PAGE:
The physiological, pharmaceutical and pathological role of the solute carrier family SLC10 (“sodium bile acid co-transporter family”)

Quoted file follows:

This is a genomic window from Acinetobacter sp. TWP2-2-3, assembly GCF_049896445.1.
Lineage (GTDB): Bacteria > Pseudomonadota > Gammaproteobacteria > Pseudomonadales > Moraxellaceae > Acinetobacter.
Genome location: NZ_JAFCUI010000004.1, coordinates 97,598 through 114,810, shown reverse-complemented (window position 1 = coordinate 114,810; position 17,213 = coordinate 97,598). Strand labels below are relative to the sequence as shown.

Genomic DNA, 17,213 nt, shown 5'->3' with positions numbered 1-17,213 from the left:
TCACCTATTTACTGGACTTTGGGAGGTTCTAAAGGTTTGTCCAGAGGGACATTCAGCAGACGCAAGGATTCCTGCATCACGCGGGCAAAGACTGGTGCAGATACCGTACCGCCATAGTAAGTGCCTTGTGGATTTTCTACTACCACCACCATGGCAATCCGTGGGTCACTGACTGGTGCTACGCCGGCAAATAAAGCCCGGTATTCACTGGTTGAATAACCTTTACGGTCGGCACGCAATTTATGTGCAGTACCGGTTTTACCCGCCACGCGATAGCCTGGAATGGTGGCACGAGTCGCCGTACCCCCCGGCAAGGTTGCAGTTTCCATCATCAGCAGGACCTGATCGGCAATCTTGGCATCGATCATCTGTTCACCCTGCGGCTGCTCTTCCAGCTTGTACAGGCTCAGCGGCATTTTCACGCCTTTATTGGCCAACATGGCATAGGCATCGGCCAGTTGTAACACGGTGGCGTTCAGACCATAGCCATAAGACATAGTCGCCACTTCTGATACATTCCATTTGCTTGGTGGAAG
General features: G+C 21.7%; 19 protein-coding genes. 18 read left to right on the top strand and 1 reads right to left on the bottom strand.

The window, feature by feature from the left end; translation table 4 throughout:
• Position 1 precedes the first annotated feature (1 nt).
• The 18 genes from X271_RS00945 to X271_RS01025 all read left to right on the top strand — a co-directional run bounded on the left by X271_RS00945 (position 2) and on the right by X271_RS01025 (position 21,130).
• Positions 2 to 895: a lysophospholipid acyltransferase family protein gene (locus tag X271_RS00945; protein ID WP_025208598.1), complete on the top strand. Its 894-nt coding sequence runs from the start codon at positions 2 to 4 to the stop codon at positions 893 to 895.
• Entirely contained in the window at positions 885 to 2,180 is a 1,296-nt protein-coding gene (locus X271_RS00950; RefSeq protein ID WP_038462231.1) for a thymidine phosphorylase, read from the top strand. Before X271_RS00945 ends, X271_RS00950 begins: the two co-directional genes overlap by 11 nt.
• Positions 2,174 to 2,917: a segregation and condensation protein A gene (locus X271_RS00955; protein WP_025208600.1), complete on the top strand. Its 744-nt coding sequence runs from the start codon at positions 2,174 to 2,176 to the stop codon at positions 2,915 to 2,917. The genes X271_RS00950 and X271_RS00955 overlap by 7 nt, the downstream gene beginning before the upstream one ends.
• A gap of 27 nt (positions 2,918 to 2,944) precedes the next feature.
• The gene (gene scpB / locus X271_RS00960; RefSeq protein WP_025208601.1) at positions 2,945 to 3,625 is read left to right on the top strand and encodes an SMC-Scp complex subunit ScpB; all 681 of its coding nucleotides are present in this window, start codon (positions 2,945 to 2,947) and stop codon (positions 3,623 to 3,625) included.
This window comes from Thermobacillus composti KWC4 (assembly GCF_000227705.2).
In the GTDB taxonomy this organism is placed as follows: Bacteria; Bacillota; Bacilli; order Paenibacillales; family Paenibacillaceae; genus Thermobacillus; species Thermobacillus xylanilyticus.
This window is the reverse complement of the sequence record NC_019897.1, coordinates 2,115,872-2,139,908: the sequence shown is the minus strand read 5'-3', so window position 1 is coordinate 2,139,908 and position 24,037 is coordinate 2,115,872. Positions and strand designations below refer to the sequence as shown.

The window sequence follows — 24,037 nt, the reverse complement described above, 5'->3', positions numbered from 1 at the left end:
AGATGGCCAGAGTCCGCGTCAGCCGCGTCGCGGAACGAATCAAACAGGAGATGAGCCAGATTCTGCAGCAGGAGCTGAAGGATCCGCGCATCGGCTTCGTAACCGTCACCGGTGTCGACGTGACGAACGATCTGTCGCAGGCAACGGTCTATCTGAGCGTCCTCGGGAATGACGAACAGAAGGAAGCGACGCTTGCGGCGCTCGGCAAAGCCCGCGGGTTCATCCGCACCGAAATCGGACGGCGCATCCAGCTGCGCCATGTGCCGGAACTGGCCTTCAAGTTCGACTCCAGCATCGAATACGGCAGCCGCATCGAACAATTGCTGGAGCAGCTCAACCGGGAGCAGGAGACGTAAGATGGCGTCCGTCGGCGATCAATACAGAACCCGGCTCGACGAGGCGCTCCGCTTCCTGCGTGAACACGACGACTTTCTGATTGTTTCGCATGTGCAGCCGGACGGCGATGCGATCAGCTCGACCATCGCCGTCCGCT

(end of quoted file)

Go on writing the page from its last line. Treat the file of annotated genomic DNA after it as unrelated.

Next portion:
The solute carrier family 10 (SLC10) comprises two sodium-dependent bile acid transporters, i.e. the Na+/taurocholate co-transporting polypeptide (NTCP; SLC10A1) and the apical sodium-dependent bile acid transporter (ASBT; SLC10A2). These carriers are essentially involved in the maintenance of the enterohepatic circulation of bile acids mediating the first step of active bile acid transport through the membrane barriers in the liver (NTCP) and intestine (ASBT). Recently, four new members of the SLC10 family were described and referred to as P3 (SLC10A3), P4 (SLC10A4), P5 (SLC10A5) and sodium-dependent organic anion transporter (SOAT; SLC10A6). Experimental data supporting carrier function of P3, P4, and P5 is currently not available. However, as demonstrated for SOAT, not all members of the SLC10 family are bile acid transporters. SOAT specifically transports steroid sulfates such as oestrone-3-sulfate and dehydroepiandrosterone sulfate in a sodium-dependent manner, and is considered to play an important role for the cellular delivery of these pro-hormones in testes, placenta, adrenal gland and probably other peripheral tissues. ASBT and SOAT are the most homologous members of the SLC10 family, with high sequence similarity (~70%) and almost identical gene structures.